Pop goes the weasel and other cloth/weaving/fabric/mill-isms

Phrase origins are always a fun to think about, I think.  I heard someone say that they were on “tenter hooks” the other day, and I wondered what that actually meant.  Well, wasn’t I surprised when I learned that it has to do with a specific stage of the woolen cloth weaving?  After the cloth was washed, it was stretched out on frames and left to dry.  It was held in place by tenter hooks so it wouldn’t shrink, wrinkle, or lose its shape.  

I was able to quickly look up other phrases and sayings (thank you, Google!) that were related to mill work, cloth, weaving, fabric, and I thought I’d share a few here.  If you think of any, send them in!  I’ve decided to start collecting them! 

  • Run of the Mill – factory- or machine-made clothes were seen as less special, more ordinary than handmade clothes.  These clothes were the ‘run of the mill.’
  • Dyed in the wool – if the wool was dyed before it was made into yarn, the color was firmly fixed.
  • It’ll all come out in the wash – all the dirt in the cloth will come out during washing
  • Getting down to brass tacks– fabric was measured between two brass tacks set into the cutting counter.  This was considered more exact that measuring a yard of material using the lenth of your arm as a guide.
  • Pop goes the weasel – when spinning wool on to a reel (a weasel), the ‘pop’ was the sound made when a certain length of yarn was reached.

2 responses to “Pop goes the weasel and other cloth/weaving/fabric/mill-isms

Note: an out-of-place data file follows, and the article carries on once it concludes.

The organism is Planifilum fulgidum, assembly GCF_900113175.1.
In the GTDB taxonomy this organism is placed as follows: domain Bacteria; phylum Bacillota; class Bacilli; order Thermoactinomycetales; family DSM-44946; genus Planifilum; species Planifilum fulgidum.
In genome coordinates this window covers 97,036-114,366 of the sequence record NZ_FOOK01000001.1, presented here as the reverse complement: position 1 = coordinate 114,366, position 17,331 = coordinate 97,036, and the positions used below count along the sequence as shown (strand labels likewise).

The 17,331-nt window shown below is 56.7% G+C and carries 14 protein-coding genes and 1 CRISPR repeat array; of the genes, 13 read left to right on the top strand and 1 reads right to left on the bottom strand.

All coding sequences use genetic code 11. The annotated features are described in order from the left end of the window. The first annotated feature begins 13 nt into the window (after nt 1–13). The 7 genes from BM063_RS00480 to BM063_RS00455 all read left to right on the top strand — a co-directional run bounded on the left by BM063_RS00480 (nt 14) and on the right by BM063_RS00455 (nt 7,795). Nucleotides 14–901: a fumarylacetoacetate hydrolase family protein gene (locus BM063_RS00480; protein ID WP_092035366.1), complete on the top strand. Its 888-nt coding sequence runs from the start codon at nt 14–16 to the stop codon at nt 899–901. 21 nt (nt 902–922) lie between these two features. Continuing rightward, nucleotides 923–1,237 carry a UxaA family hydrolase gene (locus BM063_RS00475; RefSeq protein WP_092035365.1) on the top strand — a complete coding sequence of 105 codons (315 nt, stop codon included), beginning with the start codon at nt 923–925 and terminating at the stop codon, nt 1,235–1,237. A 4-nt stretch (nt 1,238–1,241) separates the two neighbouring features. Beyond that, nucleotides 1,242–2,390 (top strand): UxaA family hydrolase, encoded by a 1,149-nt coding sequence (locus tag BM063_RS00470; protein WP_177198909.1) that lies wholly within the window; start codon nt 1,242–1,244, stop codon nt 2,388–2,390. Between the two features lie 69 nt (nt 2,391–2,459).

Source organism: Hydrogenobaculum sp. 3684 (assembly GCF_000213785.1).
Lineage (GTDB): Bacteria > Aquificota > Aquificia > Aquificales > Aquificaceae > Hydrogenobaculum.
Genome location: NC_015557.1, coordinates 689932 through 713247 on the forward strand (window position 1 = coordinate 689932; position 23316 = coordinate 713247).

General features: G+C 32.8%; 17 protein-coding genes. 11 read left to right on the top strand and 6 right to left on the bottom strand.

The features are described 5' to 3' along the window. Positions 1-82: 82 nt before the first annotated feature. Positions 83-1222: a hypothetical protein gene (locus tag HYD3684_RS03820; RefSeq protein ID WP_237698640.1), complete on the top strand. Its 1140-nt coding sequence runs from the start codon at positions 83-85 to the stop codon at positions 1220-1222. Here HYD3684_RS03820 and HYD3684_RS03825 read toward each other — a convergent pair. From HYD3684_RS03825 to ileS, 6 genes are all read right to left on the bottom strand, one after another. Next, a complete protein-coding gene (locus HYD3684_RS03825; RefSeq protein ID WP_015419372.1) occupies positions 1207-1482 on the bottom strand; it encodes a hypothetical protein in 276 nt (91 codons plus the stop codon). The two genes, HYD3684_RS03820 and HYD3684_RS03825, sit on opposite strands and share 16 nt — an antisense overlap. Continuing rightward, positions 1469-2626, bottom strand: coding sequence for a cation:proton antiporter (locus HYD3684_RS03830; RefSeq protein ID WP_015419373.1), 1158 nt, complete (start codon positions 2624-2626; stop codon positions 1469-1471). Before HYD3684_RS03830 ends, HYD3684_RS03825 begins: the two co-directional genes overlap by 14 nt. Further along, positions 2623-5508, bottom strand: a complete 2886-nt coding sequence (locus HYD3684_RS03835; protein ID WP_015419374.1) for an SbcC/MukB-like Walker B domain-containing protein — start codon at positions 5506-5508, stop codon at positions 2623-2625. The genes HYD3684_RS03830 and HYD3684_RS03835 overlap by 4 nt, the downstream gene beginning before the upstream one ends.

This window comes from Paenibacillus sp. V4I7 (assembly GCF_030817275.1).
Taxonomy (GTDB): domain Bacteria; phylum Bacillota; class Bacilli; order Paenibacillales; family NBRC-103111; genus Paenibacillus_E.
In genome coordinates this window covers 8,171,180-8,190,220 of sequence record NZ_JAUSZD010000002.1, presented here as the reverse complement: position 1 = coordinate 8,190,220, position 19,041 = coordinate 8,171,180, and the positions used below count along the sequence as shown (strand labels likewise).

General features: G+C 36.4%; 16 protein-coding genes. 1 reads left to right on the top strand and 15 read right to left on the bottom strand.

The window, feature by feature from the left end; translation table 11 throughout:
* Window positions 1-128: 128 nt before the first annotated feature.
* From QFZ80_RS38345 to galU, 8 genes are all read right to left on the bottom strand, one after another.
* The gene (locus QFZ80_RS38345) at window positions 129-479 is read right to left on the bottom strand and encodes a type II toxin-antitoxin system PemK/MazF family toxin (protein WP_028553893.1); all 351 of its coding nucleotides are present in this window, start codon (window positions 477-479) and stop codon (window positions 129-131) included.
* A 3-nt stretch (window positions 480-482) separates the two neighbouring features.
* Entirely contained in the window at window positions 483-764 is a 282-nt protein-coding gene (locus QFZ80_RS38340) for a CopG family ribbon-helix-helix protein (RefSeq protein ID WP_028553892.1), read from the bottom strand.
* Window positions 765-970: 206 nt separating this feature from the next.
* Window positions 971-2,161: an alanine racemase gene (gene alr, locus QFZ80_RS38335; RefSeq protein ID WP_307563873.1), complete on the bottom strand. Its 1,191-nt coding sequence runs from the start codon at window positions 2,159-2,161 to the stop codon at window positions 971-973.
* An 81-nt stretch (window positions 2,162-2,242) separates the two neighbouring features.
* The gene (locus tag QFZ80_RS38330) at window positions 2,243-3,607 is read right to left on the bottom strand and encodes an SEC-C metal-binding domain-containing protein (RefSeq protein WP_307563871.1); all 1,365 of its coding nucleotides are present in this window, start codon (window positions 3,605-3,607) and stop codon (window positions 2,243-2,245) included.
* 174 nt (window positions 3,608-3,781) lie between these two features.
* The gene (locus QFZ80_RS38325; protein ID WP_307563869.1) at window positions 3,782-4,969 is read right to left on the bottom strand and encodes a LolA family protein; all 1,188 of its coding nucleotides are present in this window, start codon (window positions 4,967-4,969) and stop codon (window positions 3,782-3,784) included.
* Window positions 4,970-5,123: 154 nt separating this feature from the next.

1. “Fair to middlin’ ” – meaning “not so good” or “lower quality” – a common term in the older South – used by Mark Twain – Fair and middling were terms in the cotton business for specific grades — the sequence ran from the best quality (fine), through good, fair, middling and ordinary to the least good (inferior), with a number of intermediates, one being middling fair. The phrase fair to middling sometimes appeared as a reference to this grade, or to a range of intermediate qualities — it was common to quote indicative prices, for example, for “fair to middling grade”. The reference was so well known in the cotton trade that it seems to have eventually escaped into the wider language.

  2. That is a good one! I have often said “fair to middlin'” without really thinking about what it means. Thanks for adding that.

    I got another good one from Lynn Pownell too – black sheep of the family. She explained to me that wool from a black sheep can only be spun into black wool, so you don’t want too many black sheep in your flock. I love learning these things!

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